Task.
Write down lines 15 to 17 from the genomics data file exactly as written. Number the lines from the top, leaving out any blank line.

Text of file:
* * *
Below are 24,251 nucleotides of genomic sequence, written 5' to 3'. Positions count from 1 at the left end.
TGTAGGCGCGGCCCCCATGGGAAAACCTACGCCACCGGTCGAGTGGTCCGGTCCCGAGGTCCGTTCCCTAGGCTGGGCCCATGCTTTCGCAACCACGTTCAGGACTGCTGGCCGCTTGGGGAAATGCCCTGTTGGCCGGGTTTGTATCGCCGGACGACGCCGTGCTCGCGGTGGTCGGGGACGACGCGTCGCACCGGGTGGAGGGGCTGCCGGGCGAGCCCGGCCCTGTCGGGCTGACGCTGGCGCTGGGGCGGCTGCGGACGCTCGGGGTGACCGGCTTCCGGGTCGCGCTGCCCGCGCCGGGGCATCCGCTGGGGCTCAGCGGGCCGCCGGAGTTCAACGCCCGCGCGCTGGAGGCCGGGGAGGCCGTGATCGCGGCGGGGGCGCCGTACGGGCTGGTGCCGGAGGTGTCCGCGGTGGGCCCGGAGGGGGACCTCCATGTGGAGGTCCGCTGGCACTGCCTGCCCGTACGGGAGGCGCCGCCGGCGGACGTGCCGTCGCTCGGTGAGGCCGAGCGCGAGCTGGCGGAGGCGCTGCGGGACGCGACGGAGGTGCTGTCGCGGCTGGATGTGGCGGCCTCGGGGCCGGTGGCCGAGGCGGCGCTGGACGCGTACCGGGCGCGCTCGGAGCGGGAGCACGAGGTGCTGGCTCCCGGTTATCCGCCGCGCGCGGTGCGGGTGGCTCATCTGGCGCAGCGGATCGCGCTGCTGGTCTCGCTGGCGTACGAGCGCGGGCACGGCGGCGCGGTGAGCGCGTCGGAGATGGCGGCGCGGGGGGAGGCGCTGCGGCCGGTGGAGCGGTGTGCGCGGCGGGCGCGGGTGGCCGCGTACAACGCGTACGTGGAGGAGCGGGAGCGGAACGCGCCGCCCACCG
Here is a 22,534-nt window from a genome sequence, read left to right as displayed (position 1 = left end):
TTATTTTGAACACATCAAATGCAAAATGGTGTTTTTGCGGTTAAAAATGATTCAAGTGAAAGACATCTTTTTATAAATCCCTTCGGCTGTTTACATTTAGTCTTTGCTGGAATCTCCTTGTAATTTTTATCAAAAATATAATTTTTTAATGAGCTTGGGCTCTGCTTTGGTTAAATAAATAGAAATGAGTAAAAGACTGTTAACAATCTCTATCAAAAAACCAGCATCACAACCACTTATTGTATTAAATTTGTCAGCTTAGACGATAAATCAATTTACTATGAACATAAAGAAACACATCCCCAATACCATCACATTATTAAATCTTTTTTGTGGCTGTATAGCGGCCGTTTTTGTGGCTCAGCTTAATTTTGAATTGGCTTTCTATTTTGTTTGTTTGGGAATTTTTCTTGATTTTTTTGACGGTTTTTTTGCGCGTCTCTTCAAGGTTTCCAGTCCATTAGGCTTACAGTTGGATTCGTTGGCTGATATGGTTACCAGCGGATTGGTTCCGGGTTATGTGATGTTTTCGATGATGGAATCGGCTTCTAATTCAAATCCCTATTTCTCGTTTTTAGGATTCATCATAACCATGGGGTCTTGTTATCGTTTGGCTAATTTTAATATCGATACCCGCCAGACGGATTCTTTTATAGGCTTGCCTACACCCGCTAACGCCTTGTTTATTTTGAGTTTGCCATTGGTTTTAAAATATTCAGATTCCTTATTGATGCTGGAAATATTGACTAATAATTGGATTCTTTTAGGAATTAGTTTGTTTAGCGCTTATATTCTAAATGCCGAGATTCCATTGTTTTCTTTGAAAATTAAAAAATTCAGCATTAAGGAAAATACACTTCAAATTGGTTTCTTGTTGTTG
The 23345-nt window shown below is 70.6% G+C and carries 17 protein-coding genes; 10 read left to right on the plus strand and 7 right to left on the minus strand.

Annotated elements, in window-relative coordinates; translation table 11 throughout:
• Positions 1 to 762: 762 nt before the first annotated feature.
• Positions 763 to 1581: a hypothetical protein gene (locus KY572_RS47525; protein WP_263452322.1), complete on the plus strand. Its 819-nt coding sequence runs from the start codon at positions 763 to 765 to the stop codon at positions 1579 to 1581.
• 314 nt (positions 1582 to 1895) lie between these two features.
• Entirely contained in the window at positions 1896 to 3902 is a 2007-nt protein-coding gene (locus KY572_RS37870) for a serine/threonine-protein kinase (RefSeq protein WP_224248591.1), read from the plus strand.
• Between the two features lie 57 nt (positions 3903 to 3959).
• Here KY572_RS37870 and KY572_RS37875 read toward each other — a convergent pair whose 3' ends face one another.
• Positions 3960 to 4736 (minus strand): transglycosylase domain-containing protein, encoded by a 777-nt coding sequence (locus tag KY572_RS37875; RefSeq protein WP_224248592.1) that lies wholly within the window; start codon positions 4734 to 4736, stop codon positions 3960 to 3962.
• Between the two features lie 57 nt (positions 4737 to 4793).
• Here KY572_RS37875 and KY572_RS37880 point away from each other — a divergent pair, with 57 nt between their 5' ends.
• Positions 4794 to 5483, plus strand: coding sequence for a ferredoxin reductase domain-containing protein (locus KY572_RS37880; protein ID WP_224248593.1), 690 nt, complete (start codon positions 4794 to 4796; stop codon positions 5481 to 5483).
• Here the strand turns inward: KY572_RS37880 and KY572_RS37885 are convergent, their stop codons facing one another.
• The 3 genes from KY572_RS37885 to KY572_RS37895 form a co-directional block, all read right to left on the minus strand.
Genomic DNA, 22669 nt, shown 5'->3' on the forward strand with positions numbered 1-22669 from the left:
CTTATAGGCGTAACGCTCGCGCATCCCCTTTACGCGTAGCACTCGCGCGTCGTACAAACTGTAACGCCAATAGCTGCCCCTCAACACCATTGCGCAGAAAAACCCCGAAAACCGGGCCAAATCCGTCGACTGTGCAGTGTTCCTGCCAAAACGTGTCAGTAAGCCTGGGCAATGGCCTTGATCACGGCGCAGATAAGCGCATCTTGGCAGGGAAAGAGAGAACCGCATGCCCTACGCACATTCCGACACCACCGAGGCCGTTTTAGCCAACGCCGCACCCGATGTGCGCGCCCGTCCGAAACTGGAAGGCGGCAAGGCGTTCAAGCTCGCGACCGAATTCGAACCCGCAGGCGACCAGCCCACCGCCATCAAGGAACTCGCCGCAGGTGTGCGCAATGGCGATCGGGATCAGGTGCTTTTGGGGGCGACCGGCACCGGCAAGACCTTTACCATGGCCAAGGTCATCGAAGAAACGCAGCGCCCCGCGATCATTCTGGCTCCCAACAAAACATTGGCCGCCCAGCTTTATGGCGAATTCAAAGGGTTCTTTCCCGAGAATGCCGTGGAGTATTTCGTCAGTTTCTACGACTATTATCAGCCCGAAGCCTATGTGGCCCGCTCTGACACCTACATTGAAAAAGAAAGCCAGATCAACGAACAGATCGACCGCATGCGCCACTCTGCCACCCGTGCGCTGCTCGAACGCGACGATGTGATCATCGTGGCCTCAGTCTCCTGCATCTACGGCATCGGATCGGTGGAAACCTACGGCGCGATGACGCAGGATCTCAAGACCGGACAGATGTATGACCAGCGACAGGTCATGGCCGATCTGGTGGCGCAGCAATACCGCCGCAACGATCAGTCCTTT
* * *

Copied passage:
• Here KY572_RS37875 and KY572_RS37880 point away from each other — a divergent pair, with 57 nt between their 5' ends.
• Positions 4794 to 5483, plus strand: coding sequence for a ferredoxin reductase domain-containing protein (locus KY572_RS37880; protein ID WP_224248593.1), 690 nt, complete (start codon positions 4794 to 4796; stop codon positions 5481 to 5483).
• Here the strand turns inward: KY572_RS37880 and KY572_RS37885 are convergent, their stop codons facing one another.